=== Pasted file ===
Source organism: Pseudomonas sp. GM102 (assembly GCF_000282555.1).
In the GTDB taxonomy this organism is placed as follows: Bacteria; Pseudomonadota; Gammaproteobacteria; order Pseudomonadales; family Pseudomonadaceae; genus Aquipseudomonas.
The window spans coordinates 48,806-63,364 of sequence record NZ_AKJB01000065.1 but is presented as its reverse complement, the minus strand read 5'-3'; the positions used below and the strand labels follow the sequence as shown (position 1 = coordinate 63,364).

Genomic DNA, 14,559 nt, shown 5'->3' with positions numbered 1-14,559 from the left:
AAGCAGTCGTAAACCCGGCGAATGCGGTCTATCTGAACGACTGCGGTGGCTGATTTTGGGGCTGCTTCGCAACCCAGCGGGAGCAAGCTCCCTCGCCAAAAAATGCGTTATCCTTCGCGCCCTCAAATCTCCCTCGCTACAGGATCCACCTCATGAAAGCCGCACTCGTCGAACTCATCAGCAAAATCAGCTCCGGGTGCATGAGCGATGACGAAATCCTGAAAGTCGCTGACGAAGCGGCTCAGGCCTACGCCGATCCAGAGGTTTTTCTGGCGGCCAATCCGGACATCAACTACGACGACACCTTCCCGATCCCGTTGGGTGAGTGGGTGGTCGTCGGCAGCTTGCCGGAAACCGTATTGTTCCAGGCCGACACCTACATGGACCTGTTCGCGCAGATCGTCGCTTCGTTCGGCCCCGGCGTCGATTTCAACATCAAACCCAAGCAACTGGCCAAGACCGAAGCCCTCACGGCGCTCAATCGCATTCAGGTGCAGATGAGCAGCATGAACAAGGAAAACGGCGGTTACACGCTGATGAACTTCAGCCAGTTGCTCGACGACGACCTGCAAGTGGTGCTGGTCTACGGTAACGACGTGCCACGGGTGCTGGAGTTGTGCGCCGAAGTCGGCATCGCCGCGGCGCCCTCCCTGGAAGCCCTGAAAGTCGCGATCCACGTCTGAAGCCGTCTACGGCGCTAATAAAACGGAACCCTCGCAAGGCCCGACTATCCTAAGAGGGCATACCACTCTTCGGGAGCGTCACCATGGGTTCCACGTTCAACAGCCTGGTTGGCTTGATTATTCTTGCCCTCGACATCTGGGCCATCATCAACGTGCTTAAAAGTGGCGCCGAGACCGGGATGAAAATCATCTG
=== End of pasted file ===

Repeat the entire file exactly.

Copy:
Source organism: Pseudomonas sp. GM102 (assembly GCF_000282555.1).
In the GTDB taxonomy this organism is placed as follows: Bacteria; Pseudomonadota; Gammaproteobacteria; order Pseudomonadales; family Pseudomonadaceae; genus Aquipseudomonas.
The window spans coordinates 48,806-63,364 of sequence record NZ_AKJB01000065.1 but is presented as its reverse complement, the minus strand read 5'-3'; the positions used below and the strand labels follow the sequence as shown (position 1 = coordinate 63,364).

Genomic DNA, 14,559 nt, shown 5'->3' with positions numbered 1-14,559 from the left:
AAGCAGTCGTAAACCCGGCGAATGCGGTCTATCTGAACGACTGCGGTGGCTGATTTTGGGGCTGCTTCGCAACCCAGCGGGAGCAAGCTCCCTCGCCAAAAAATGCGTTATCCTTCGCGCCCTCAAATCTCCCTCGCTACAGGATCCACCTCATGAAAGCCGCACTCGTCGAACTCATCAGCAAAATCAGCTCCGGGTGCATGAGCGATGACGAAATCCTGAAAGTCGCTGACGAAGCGGCTCAGGCCTACGCCGATCCAGAGGTTTTTCTGGCGGCCAATCCGGACATCAACTACGACGACACCTTCCCGATCCCGTTGGGTGAGTGGGTGGTCGTCGGCAGCTTGCCGGAAACCGTATTGTTCCAGGCCGACACCTACATGGACCTGTTCGCGCAGATCGTCGCTTCGTTCGGCCCCGGCGTCGATTTCAACATCAAACCCAAGCAACTGGCCAAGACCGAAGCCCTCACGGCGCTCAATCGCATTCAGGTGCAGATGAGCAGCATGAACAAGGAAAACGGCGGTTACACGCTGATGAACTTCAGCCAGTTGCTCGACGACGACCTGCAAGTGGTGCTGGTCTACGGTAACGACGTGCCACGGGTGCTGGAGTTGTGCGCCGAAGTCGGCATCGCCGCGGCGCCCTCCCTGGAAGCCCTGAAAGTCGCGATCCACGTCTGAAGCCGTCTACGGCGCTAATAAAACGGAACCCTCGCAAGGCCCGACTATCCTAAGAGGGCATACCACTCTTCGGGAGCGTCACCATGGGTTCCACGTTCAACAGCCTGGTTGGCTTGATTATTCTTGCCCTCGACATCTGGGCCATCATCAACGTGCTTAAAAGTGGCGCCGAGACCGGGATGAAAATCATCTG